This lab provides a working knowledge of finite element (FE) simulation. Upon completion each student will have the ability to set up and run a FE analysis of a realistic engineering assembly, while (a) optimizing computation efficiency,(b) optimizing result fidelity, and (c) employing sound engineering judgment in their assumptions.
Introduction to selection and use of electrical, pneumatic, and other components of mechanical system instrumentation and control. Specific components include modern electrical measurement devices, signal conditioning, force and torque measurement, proximity sensors, AC and DC motors, etc. Writing proficiency is required for a passing grade in this course. A student who does not write with the skill normally required of an upper-division student will not earn a passing grade, no matter how well the student performs in other areas of the course.
Dynamics of four-wheeled vehicles, including acceleration and braking performance, road loads, ride comfort, steady-state cornering, suspensions, steering systems, and rollover. Vehicle dynamics system modeling programs are introduced and used for detailed investigations of the effect of system design parameters on performance.
An introduction to the modeling, analysis and control of dynamic systems. The course takes the student from initial modeling through analysis of the system response and finally into the control of the system. Specific systems include mechanical devices, electrical circuits, and electromechanical systems. Computing proficiency is required for a passing grade in this course.
Physical properties of noise; hearing and noise criteria measurement techniques; and noise-control fundamentals applied to practical problems are covered in this course. Both sound and vibration topics are discussed, including the spectral description of these phenomena. Applications of various estimation methods for characterizing room acoustics, such as reverberation time and room modes, are presented. Industrial applications are discussed throughout the course.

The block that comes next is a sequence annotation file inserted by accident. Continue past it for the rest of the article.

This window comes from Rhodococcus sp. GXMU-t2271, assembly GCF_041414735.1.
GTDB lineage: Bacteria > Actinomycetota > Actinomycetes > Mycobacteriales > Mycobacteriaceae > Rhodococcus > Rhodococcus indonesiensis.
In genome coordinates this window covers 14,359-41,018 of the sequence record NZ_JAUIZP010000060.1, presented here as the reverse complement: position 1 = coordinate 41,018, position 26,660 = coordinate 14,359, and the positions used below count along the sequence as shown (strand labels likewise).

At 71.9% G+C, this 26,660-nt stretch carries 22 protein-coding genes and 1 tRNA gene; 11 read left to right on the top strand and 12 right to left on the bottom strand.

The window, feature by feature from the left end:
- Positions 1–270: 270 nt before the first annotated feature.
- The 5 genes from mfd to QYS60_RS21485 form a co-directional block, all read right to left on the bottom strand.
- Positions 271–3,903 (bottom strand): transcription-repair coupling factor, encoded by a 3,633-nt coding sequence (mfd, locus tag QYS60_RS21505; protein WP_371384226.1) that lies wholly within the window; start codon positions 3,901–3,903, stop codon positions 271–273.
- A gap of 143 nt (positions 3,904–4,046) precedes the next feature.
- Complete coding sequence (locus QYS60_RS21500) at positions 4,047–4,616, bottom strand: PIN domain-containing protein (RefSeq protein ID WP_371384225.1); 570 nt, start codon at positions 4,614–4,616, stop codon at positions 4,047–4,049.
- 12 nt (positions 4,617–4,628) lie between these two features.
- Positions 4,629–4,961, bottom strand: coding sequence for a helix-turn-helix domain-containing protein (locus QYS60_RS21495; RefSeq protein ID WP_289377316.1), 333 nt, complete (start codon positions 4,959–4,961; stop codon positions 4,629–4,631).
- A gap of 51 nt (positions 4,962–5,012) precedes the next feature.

Organizational leadership fundamentals for leaders of COE organizations regarding recruiting, motivating team members, managing resources and time, sponsor outreach, fundraising, scheduling, presentations, and budgeting. This is achieved through student led discussion, workshop service and project analysis. Intended that students follow up with Engineering Leadership II (ME 480).
A survey of classical and modern manufacturing processes. Emphasis is on technical fundamentals and practical applications. Components include geometric and service attributes of manufactured products, metal casting processes, forming processes, machine processes, joining processes, and additive manufacturing.
Study of thermal systems emphasizing large power generation systems. Topics include Rankine and gas turbine cycles, fossil fuels combustion, boiler characteristics, cogeneration, combined cycle plants, environmental effects of power generation, and alternative energy concepts.
Computational techniques to solve conservation equations representing heat transfer, mass transfer, and fluid flow processes. Topics include discretization methods for multi-dimensional diffusion and convection problems, programming and numerical techniques, and pressure-correction algorithms. Use of computer software for practical applications is also covered.
Energy sources, combustion systems, fuels and emissions, combustion thermodynamics, chemical kinetics, 1D reactors, combustion phenomena (ignition, flashback, blow-off, deflagration, detonation, etc.), laminar and turbulent premixed and non-premixed flames, and heterogeneous combustion.